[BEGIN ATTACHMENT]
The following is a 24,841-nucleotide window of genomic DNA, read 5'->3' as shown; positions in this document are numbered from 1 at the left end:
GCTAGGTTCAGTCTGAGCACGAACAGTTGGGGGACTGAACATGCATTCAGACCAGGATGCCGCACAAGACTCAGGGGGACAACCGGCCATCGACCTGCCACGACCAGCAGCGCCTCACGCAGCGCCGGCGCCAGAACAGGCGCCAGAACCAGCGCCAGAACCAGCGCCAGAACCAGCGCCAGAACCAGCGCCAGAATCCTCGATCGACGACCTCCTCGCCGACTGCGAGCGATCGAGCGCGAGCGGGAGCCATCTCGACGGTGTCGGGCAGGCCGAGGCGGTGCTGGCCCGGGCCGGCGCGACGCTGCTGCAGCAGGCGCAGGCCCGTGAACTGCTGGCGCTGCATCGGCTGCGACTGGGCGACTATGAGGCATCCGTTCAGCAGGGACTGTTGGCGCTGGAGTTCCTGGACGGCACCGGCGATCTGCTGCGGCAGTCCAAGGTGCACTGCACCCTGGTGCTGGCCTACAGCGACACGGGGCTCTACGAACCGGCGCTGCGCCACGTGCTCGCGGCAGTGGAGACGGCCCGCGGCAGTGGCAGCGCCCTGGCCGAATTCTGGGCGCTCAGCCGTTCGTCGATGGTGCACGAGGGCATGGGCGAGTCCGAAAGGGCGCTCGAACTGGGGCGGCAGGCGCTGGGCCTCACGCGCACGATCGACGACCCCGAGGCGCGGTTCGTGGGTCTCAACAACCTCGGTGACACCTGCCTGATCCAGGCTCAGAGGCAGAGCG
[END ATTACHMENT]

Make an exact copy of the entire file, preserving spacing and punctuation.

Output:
The following is a 24,841-nucleotide window of genomic DNA, read 5'->3' as shown; positions in this document are numbered from 1 at the left end:
GCTAGGTTCAGTCTGAGCACGAACAGTTGGGGGACTGAACATGCATTCAGACCAGGATGCCGCACAAGACTCAGGGGGACAACCGGCCATCGACCTGCCACGACCAGCAGCGCCTCACGCAGCGCCGGCGCCAGAACAGGCGCCAGAACCAGCGCCAGAACCAGCGCCAGAACCAGCGCCAGAACCAGCGCCAGAATCCTCGATCGACGACCTCCTCGCCGACTGCGAGCGATCGAGCGCGAGCGGGAGCCATCTCGACGGTGTCGGGCAGGCCGAGGCGGTGCTGGCCCGGGCCGGCGCGACGCTGCTGCAGCAGGCGCAGGCCCGTGAACTGCTGGCGCTGCATCGGCTGCGACTGGGCGACTATGAGGCATCCGTTCAGCAGGGACTGTTGGCGCTGGAGTTCCTGGACGGCACCGGCGATCTGCTGCGGCAGTCCAAGGTGCACTGCACCCTGGTGCTGGCCTACAGCGACACGGGGCTCTACGAACCGGCGCTGCGCCACGTGCTCGCGGCAGTGGAGACGGCCCGCGGCAGTGGCAGCGCCCTGGCCGAATTCTGGGCGCTCAGCCGTTCGTCGATGGTGCACGAGGGCATGGGCGAGTCCGAAAGGGCGCTCGAACTGGGGCGGCAGGCGCTGGGCCTCACGCGCACGATCGACGACCCCGAGGCGCGGTTCGTGGGTCTCAACAACCTCGGTGACACCTGCCTGATCCAGGCTCAGAGGCAGAGCG